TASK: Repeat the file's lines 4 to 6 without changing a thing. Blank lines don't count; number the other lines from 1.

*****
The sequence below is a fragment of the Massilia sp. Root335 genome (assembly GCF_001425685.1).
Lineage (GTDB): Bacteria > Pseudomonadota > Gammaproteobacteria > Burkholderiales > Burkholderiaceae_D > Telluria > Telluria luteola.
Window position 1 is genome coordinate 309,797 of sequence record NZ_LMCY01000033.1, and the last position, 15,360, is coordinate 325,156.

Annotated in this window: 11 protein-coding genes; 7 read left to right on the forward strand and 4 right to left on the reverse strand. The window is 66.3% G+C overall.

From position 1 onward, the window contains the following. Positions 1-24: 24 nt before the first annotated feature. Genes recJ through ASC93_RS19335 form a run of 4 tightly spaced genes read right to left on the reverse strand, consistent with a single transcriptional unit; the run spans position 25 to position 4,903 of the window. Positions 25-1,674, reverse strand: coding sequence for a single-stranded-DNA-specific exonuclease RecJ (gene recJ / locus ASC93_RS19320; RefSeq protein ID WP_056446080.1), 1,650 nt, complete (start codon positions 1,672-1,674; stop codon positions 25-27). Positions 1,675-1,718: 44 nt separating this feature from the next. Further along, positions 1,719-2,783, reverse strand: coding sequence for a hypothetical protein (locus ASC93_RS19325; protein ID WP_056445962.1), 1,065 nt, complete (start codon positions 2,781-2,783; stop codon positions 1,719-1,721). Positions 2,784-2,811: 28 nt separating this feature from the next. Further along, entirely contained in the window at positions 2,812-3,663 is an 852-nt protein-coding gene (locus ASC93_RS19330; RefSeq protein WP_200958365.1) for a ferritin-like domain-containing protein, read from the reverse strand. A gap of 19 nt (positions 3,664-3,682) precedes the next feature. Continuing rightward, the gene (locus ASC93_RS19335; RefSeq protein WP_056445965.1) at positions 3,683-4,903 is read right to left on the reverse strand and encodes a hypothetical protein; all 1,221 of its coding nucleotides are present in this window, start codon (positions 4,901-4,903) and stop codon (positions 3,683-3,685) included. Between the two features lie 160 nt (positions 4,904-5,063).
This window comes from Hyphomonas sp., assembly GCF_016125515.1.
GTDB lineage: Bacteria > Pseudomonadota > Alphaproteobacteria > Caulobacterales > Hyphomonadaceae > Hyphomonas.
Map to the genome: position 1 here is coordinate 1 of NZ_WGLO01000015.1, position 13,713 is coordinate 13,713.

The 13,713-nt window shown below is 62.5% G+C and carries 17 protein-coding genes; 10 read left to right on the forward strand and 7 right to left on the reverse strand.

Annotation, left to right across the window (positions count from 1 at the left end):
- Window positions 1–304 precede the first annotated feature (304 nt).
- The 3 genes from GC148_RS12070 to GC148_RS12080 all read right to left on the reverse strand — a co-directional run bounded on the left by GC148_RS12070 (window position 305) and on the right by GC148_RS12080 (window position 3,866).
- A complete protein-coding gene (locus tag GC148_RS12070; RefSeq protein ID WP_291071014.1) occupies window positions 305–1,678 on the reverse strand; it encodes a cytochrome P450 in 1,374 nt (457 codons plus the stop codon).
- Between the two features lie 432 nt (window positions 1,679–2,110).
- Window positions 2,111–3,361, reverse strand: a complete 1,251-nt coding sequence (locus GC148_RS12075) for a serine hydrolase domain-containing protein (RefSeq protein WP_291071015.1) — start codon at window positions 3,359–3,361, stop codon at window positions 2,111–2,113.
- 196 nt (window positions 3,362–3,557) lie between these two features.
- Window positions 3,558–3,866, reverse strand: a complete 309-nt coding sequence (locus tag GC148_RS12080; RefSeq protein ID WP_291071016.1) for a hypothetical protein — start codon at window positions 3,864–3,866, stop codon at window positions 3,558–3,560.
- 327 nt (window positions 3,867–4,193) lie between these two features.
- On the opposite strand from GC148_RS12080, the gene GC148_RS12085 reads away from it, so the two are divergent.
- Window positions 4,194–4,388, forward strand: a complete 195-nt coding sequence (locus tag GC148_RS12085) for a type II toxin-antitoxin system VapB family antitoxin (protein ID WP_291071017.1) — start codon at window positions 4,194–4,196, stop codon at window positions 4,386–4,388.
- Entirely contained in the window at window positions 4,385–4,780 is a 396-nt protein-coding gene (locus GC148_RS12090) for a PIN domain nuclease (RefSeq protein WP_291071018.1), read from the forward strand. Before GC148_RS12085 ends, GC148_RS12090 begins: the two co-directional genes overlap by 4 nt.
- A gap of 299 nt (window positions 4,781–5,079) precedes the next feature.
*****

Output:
Annotated in this window: 11 protein-coding genes; 7 read left to right on the forward strand and 4 right to left on the reverse strand. The window is 66.3% G+C overall.

From position 1 onward, the window contains the following. Positions 1-24: 24 nt before the first annotated feature. Genes recJ through ASC93_RS19335 form a run of 4 tightly spaced genes read right to left on the reverse strand, consistent with a single transcriptional unit; the run spans position 25 to position 4,903 of the window. Positions 25-1,674, reverse strand: coding sequence for a single-stranded-DNA-specific exonuclease RecJ (gene recJ / locus ASC93_RS19320; RefSeq protein ID WP_056446080.1), 1,650 nt, complete (start codon positions 1,672-1,674; stop codon positions 25-27). Positions 1,675-1,718: 44 nt separating this feature from the next. Further along, positions 1,719-2,783, reverse strand: coding sequence for a hypothetical protein (locus ASC93_RS19325; protein ID WP_056445962.1), 1,065 nt, complete (start codon positions 2,781-2,783; stop codon positions 1,719-1,721). Positions 2,784-2,811: 28 nt separating this feature from the next. Further along, entirely contained in the window at positions 2,812-3,663 is an 852-nt protein-coding gene (locus ASC93_RS19330; RefSeq protein WP_200958365.1) for a ferritin-like domain-containing protein, read from the reverse strand. A gap of 19 nt (positions 3,664-3,682) precedes the next feature. Continuing rightward, the gene (locus ASC93_RS19335; RefSeq protein WP_056445965.1) at positions 3,683-4,903 is read right to left on the reverse strand and encodes a hypothetical protein; all 1,221 of its coding nucleotides are present in this window, start codon (positions 4,901-4,903) and stop codon (positions 3,683-3,685) included. Between the two features lie 160 nt (positions 4,904-5,063).
This window comes from Hyphomonas sp., assembly GCF_016125515.1.